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Ensure Safe Sport Ahead of Tokyo’s 2021 Summer Olympics

Japan’s long-standing culture of beating and verbally abusing child athletes in the name of winning medals and championships is finally coming under pressure to change. Human Rights Watch released a report on the issue in July. Not long after,…
Soccer player holding ball in front of Olympic rings
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Fumino Sugiyama is a father, a business owner, a trans rights activist, and the director of Tokyo Pride. But before all that, he was an international athlete and a member of Japan’s women’s fencing team.  This summer, Japan was supposed to be…
Fumino Sugiyama, a transgender man, holds his Japanese ID card, which reads “female,” at his home in Tokyo.
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Colombians, Venezuelans at the Mercy of Armed Groups

Who are the armed groups and what are they fighting over?  F: There are three armed groups in Catatumbo. The largest one and most powerful is the Army of National Liberation (ELN), a left-wing guerilla group formed in the 1960s. The second…
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A Regressive Law is Forcing Some Transgender People to be Sterilized

What is life like for transgender people in Japan? In Japan, the struggles for transgender people are largely invisible. Especially how hard it is to become legally recognized. In general, most people don’t know that Japanese law requires trans…
Fumino Sugiyama, a transgender man, holds his Japanese ID card, which reads “female,” at his home in Tokyo.
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New Book Details the Bloody Rise of Paramilitaries With Government Ties

Why did you write this book? When I finished working in Colombia in 2010, I had a lot of stories that I hadn’t been able to tell. I had met many brave ordinary Colombians who stood up to the paramilitaries and other armed…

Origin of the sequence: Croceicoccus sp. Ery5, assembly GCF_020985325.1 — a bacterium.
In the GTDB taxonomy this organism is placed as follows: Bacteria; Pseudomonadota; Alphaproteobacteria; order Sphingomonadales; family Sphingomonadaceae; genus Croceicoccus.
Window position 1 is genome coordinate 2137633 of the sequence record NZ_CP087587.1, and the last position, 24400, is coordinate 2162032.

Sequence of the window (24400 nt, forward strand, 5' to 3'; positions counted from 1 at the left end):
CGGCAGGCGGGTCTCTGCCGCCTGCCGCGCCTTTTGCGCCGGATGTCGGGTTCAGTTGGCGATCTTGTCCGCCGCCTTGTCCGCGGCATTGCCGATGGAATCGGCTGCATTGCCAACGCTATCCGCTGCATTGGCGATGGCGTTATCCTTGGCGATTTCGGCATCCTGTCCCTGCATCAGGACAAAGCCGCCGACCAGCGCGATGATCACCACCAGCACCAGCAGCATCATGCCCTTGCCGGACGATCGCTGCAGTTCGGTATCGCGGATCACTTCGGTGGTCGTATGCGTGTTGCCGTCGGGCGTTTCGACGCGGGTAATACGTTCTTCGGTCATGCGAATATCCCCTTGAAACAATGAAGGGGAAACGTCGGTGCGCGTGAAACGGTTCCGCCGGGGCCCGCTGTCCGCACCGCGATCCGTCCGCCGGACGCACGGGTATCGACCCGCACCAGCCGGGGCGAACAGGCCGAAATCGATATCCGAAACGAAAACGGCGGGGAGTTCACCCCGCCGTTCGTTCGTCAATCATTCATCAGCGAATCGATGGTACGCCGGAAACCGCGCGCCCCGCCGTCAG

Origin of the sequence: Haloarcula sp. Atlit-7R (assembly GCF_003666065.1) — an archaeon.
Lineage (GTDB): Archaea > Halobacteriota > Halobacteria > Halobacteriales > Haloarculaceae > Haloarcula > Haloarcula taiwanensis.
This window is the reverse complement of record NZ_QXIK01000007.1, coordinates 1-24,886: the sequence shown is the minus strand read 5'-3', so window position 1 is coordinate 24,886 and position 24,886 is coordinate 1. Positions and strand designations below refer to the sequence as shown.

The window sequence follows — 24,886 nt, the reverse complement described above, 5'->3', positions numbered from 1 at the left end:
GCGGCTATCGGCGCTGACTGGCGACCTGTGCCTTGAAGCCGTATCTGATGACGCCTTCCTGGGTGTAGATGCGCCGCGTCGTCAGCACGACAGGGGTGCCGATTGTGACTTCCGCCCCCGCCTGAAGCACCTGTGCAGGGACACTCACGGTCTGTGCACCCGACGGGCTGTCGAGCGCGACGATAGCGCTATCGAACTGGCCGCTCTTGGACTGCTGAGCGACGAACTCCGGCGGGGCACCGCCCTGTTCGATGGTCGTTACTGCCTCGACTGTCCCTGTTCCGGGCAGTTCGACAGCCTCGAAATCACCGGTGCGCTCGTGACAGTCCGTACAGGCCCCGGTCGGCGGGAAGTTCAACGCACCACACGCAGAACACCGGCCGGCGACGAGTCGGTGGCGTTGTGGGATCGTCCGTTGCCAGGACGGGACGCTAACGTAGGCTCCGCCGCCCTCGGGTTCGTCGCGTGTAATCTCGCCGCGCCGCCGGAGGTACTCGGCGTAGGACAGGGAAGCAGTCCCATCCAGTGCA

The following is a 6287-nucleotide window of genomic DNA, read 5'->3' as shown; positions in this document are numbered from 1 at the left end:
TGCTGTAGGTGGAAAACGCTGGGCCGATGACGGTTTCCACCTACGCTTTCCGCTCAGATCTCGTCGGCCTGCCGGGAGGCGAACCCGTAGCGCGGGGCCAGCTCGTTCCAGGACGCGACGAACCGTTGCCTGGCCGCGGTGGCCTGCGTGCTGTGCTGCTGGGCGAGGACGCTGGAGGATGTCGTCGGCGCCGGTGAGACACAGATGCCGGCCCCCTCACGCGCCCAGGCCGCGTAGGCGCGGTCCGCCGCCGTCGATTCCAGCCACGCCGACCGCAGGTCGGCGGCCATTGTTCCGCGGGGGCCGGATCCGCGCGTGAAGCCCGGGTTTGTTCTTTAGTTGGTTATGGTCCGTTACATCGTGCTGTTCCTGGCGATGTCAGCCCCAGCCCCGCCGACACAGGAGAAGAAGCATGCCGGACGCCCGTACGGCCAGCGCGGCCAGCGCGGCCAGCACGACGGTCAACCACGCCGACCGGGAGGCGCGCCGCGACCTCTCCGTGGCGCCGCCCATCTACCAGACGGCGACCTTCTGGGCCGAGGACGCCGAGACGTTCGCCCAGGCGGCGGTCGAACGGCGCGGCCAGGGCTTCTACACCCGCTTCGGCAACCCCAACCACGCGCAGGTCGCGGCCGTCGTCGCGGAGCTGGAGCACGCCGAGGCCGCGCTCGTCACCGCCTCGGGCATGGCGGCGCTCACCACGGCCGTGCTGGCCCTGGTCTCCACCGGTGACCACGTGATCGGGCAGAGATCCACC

Maria McFarland Sánchez-Moreno at a community meeting in Curvaradó, Chocó, 2009
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School bullying is notorious in Japan and has been for decades. For LGBT kids in particular, the harassment, threats, and even violence in schools can be unbearable. School policies don’t adequately protect these students. At best, teachers are confused…
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The Japan Times interview with the Human Rights Watch Tokyo Director Kanae Doi on the opening of its Tokyo office.

The Japan Times interview with the Human Rights Watch Tokyo Director Kanae Doi on the opening of its Tokyo office.
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Following intense advocacy by Human Rights Watch, Democratic leaders from the House of Representatives announced on June 29 that they would oppose a US-Colombia Free Trade Agreement (FTA) until Colombia shows evidence of sustained results in addressing…
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In response to our reports, the United States is paying closer attention to human rights concerns in the process of paramilitary demobilization in Colombia. Our work helped to spark interest in the issue by the U.S. Congress, which led to an unprecedented…